Cybercriminals manipulate two or more apps to orchestrate attacks on smartphone owners, according to a new McAfee Labs Threats Report.
The report has observed such behavior across more than 5,056 versions of 21 apps that provide user services such as mobile video streaming.
Older versions could be commandeered for malicious activity because users cannot regularly implement essential software updates to these 21 mobile apps.
Colluding mobile apps carry out harmful activity together by leveraging interapp communication capabilities common to mobile operating systems.
"Improved detection drives greater efforts at deception," said Vincent Weafer, vice president of Intel Security's McAfee Labs group. "Our goal is to make it increasingly harder for malicious apps to gain a foothold on our personal devices, developing smarter tools and techniques to detect colluding mobile apps."
Types of threats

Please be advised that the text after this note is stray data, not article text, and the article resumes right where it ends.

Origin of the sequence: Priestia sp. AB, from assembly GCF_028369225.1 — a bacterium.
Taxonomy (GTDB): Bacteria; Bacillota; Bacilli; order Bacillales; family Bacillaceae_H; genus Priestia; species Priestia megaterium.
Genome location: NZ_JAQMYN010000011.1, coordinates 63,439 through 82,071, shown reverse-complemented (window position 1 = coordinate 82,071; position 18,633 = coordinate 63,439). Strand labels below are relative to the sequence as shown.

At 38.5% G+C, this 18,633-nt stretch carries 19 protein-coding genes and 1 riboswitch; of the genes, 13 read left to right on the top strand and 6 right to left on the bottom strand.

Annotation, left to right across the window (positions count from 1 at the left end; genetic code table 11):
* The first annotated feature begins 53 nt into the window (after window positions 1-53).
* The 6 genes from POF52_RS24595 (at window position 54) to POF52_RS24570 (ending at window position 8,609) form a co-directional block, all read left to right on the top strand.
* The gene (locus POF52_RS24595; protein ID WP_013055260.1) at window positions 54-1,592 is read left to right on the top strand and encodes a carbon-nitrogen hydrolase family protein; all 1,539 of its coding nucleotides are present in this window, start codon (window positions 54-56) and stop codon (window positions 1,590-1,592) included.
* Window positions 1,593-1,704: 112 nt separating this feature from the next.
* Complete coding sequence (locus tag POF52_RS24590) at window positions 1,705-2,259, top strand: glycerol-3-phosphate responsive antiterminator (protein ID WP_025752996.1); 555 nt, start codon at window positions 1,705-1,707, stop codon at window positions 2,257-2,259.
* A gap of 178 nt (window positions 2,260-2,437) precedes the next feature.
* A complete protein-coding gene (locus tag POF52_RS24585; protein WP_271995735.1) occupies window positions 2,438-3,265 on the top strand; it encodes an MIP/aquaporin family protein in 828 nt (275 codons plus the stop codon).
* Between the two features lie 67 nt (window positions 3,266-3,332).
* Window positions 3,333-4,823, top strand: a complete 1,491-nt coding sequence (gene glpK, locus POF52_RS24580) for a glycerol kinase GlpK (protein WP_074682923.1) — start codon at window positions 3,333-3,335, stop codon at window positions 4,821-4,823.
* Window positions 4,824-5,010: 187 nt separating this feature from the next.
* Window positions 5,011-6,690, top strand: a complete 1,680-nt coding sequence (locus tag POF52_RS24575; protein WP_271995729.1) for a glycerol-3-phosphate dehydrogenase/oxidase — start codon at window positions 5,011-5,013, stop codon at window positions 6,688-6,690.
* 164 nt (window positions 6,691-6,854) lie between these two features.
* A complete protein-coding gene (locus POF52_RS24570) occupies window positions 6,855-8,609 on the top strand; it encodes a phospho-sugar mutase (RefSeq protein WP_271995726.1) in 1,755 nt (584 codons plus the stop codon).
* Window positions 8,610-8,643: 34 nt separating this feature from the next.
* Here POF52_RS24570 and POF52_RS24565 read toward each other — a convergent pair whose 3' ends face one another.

McAfee Labs has identified three types of threats that can result from mobile app collusion: information theft, financial theft and service misuse threat.
Mobile app collusion requires at least one app with permission to access the restricted information or service, one app without that permission but with access outside the device.
These apps should have the capability to communicate with each other and could be collaborating on purpose or unintentionally.
Such apps use a shared space to exchange information about granted privileges and to determine which one can serve as an entry point for remote commands.
"While the industry continues to improve on its threat detection and mitigation capabilities, cybercriminals are responding by coming up with new tricks," said David Allott, director of Cyber Defence, Intel Security Group - Asia Pacific. "With more than 1 billion smart phone users in Asia Pacific, mobile app collusion has become a very real threat."
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